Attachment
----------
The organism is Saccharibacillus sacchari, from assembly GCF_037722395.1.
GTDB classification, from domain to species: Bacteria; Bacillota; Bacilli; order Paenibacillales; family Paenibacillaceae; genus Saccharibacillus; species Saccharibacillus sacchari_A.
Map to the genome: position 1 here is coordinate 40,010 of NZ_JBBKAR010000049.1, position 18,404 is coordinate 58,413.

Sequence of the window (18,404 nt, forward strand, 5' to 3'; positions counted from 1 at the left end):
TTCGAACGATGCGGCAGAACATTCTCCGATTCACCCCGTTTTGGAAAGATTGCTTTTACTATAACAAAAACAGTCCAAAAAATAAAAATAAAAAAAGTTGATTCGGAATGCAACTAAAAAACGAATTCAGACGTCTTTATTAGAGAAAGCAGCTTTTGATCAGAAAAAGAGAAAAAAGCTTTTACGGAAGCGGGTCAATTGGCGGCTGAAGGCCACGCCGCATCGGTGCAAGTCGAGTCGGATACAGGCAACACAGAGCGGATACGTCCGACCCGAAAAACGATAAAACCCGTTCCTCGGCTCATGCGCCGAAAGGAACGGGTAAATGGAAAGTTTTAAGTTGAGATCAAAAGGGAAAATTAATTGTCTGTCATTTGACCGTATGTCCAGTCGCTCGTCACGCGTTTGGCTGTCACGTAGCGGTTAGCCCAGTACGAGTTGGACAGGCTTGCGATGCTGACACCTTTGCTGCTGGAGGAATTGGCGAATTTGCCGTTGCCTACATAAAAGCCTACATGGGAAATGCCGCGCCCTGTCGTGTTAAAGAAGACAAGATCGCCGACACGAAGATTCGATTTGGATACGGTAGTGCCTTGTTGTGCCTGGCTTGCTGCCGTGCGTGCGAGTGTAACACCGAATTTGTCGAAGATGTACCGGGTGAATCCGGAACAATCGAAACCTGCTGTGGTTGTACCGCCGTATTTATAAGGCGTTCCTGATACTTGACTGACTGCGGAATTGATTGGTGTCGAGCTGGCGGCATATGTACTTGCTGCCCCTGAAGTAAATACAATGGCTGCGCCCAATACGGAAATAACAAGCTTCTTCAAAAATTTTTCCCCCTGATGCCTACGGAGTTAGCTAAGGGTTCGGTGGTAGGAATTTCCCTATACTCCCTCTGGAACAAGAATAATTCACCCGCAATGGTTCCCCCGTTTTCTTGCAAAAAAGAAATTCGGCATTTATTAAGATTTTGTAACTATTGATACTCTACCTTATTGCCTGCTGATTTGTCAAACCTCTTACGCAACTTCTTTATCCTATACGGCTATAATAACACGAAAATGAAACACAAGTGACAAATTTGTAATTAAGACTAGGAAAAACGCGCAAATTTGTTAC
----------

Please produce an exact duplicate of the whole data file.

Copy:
The organism is Saccharibacillus sacchari, from assembly GCF_037722395.1.
GTDB classification, from domain to species: Bacteria; Bacillota; Bacilli; order Paenibacillales; family Paenibacillaceae; genus Saccharibacillus; species Saccharibacillus sacchari_A.
Map to the genome: position 1 here is coordinate 40,010 of NZ_JBBKAR010000049.1, position 18,404 is coordinate 58,413.

Sequence of the window (18,404 nt, forward strand, 5' to 3'; positions counted from 1 at the left end):
TTCGAACGATGCGGCAGAACATTCTCCGATTCACCCCGTTTTGGAAAGATTGCTTTTACTATAACAAAAACAGTCCAAAAAATAAAAATAAAAAAAGTTGATTCGGAATGCAACTAAAAAACGAATTCAGACGTCTTTATTAGAGAAAGCAGCTTTTGATCAGAAAAAGAGAAAAAAGCTTTTACGGAAGCGGGTCAATTGGCGGCTGAAGGCCACGCCGCATCGGTGCAAGTCGAGTCGGATACAGGCAACACAGAGCGGATACGTCCGACCCGAAAAACGATAAAACCCGTTCCTCGGCTCATGCGCCGAAAGGAACGGGTAAATGGAAAGTTTTAAGTTGAGATCAAAAGGGAAAATTAATTGTCTGTCATTTGACCGTATGTCCAGTCGCTCGTCACGCGTTTGGCTGTCACGTAGCGGTTAGCCCAGTACGAGTTGGACAGGCTTGCGATGCTGACACCTTTGCTGCTGGAGGAATTGGCGAATTTGCCGTTGCCTACATAAAAGCCTACATGGGAAATGCCGCGCCCTGTCGTGTTAAAGAAGACAAGATCGCCGACACGAAGATTCGATTTGGATACGGTAGTGCCTTGTTGTGCCTGGCTTGCTGCCGTGCGTGCGAGTGTAACACCGAATTTGTCGAAGATGTACCGGGTGAATCCGGAACAATCGAAACCTGCTGTGGTTGTACCGCCGTATTTATAAGGCGTTCCTGATACTTGACTGACTGCGGAATTGATTGGTGTCGAGCTGGCGGCATATGTACTTGCTGCCCCTGAAGTAAATACAATGGCTGCGCCCAATACGGAAATAACAAGCTTCTTCAAAAATTTTTCCCCCTGATGCCTACGGAGTTAGCTAAGGGTTCGGTGGTAGGAATTTCCCTATACTCCCTCTGGAACAAGAATAATTCACCCGCAATGGTTCCCCCGTTTTCTTGCAAAAAAGAAATTCGGCATTTATTAAGATTTTGTAACTATTGATACTCTACCTTATTGCCTGCTGATTTGTCAAACCTCTTACGCAACTTCTTTATCCTATACGGCTATAATAACACGAAAATGAAACACAAGTGACAAATTTGTAATTAAGACTAGGAAAAACGCGCAAATTTGTTAC